We have tried a couple different vets in Valencia and settled on Clínica Veterinaria Calabazas, C/Calabazas 12, very near the Central Market. Neither of the two veterinarians speak English. Although we love Agueda’s over the top efforts to be understood. Inmaculada is a little more difficult to understand. But, their intense dedication to our pets’ health makes a little language difficulty worth it. Several of our friends also swear by this clinic. And Lizzie happily walks through the door. Early on we used Google Translate, but our language skills are much improved so we don’t need it anymore. No appointments, just show up during office hours Monday to Friday 1030 to 1330 and 1700 to 2000 and Saturday 1100 to 1300.

      Lizzie and the kitties came in on an early morning flight on September 12 and the weather was fine for it. I hope your pups have smooth sailing.
      Cheers
      Jamie

  2. Hi Jamie and Susan,

    How in the world did you get a place here with so many pets? My husband recently retired from UCSD and we’ve been in Valencia for close to 90 days with our little dog named Lele. We ended up forking out more for an Airbnb because I could not find any pet friendly month-to-month pisos.

    We’re heading back to San Diego to apply for our resident visa next week. I wish I had found your blog sooner so we could’ve shared tapas. Since we do not know where we’d stay on our return I don’t know how we are supposed to show proof of accomodation and a lease agreement for our application. If you have time, Please email us if you and Susan would like to meet up for tapas before we leave on July 19th. Salud, Anna and Allan

    1. Author

      Hi Anna,
      It doesn’t surprise me that short-term rentals in Valencia aren’t pet friendly. We spent quite a lot of time patiently searching for an unfurnished flat with our pets.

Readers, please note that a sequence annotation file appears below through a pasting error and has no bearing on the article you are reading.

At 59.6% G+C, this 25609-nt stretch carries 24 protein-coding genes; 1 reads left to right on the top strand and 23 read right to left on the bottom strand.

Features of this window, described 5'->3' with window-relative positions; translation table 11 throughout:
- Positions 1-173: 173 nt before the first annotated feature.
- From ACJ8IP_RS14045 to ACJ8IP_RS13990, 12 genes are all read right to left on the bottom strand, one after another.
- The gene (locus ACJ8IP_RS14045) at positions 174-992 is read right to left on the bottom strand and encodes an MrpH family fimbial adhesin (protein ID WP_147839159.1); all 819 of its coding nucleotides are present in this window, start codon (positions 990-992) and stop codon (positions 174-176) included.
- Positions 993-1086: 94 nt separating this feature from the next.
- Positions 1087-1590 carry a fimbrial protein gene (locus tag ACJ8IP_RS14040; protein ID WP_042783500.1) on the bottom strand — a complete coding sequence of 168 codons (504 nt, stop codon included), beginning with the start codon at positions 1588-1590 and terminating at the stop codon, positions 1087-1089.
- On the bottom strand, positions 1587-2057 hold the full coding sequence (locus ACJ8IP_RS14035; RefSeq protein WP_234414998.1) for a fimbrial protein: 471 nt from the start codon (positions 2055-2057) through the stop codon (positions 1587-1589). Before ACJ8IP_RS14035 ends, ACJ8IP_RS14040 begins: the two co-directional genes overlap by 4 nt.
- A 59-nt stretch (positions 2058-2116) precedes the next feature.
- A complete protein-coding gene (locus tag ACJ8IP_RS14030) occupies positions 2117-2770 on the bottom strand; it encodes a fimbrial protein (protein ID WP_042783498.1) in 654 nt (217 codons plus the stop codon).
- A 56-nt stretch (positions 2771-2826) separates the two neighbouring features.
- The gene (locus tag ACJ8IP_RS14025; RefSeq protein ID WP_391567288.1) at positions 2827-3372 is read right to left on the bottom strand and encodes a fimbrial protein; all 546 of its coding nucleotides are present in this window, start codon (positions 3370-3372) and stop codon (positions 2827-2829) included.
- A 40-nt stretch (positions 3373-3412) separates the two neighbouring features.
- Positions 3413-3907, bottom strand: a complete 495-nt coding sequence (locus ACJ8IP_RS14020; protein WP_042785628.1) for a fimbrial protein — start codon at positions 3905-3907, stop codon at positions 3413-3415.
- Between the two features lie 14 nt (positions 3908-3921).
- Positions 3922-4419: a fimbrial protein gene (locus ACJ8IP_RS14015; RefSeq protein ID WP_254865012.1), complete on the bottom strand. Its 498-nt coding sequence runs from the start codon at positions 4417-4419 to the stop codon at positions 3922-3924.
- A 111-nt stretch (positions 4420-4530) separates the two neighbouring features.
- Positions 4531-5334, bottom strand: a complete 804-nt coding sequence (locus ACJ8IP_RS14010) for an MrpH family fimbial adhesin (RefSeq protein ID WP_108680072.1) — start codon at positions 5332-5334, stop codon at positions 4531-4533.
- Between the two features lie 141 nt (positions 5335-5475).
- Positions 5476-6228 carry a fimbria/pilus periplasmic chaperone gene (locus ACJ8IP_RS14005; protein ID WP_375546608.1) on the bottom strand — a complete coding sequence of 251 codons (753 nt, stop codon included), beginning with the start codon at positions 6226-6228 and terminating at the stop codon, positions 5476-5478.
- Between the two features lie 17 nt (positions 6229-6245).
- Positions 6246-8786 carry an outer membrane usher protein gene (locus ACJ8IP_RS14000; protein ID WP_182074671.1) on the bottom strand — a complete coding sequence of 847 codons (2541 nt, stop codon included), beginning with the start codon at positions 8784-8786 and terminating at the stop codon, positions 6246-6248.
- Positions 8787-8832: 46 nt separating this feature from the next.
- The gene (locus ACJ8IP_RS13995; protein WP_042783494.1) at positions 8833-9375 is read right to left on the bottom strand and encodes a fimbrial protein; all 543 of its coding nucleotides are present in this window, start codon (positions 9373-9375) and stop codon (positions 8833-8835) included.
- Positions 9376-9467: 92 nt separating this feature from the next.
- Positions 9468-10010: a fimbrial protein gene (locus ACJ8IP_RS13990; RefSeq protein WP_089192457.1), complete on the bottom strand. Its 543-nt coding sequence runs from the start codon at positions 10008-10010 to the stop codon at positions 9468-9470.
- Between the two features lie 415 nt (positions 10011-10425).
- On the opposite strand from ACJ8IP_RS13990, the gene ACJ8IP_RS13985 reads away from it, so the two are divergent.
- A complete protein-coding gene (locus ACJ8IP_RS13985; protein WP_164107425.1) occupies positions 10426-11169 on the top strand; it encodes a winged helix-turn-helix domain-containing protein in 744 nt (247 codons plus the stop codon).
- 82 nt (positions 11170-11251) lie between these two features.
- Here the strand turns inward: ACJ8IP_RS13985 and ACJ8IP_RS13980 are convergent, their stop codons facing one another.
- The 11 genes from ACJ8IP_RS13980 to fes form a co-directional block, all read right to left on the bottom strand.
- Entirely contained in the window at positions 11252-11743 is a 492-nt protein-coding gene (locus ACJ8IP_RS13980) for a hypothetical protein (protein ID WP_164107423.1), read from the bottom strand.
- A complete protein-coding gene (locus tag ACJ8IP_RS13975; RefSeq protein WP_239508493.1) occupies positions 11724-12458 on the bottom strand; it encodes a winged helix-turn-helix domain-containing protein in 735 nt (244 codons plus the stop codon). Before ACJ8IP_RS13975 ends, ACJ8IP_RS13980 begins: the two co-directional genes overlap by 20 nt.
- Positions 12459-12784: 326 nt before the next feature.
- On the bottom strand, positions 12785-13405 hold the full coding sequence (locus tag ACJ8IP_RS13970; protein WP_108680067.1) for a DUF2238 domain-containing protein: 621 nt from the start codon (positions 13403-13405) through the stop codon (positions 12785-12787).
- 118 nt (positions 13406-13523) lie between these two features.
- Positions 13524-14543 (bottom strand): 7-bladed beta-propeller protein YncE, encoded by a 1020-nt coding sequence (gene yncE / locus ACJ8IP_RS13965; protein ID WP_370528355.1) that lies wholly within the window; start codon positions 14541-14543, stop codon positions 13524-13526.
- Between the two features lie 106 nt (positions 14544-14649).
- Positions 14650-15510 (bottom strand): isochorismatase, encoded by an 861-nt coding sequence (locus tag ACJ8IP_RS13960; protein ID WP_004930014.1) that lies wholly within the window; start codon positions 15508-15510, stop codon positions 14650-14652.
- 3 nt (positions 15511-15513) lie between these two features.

Susan and I would be happy to share a evening drink with you and Alan. Check your email.

  3. Wait, it costs $4,000 to bring 5 pets? Wow. And another question- our two kitties LOVE snuggling together. It’s adorable. Could we send them in a shared kennel? Or would they think we were trying to get a two-fer deal? The cats would be miserable alone for so long.

    1. Author

      Hi Susanna,

      If we knew then what we know now, we could have managed getting our pets over to Spain without so much cost or trouble. We were worried about long flight times and hot weather, so we wanted a non-stop flight. And five pets at once meant we had to send at least one as cargo. One reason we wrote this post was to help others avoid the pitfalls we blindly stepped into.

      If you have two cats, they can fly with one human traveler as “checked baggage” for a few hundred dollars. You’ll have to check with the different airlines about conditions and whether they’ll even take animals on a particular flight. KLM and Lufthansa have good reputations. Most U.S. airlines, unfortunately do not.

      It is certain, however, that animals over the age of 6 months have to be kenneled separately. So your kitties will be miserable alone instead of being miserable together. But cheer up. After 16 and 17 years in the same home our cats have adapted remarkably well to being taken to new homes first across the U.S., then across the Atlantic and just yesterday across town all in less than a year. After only a few hours, they have each selected their window and new favorite lounging space. Lizzie, on the other hand, prefers routine and will need a week or so to realize she’s much closer to her favorite park.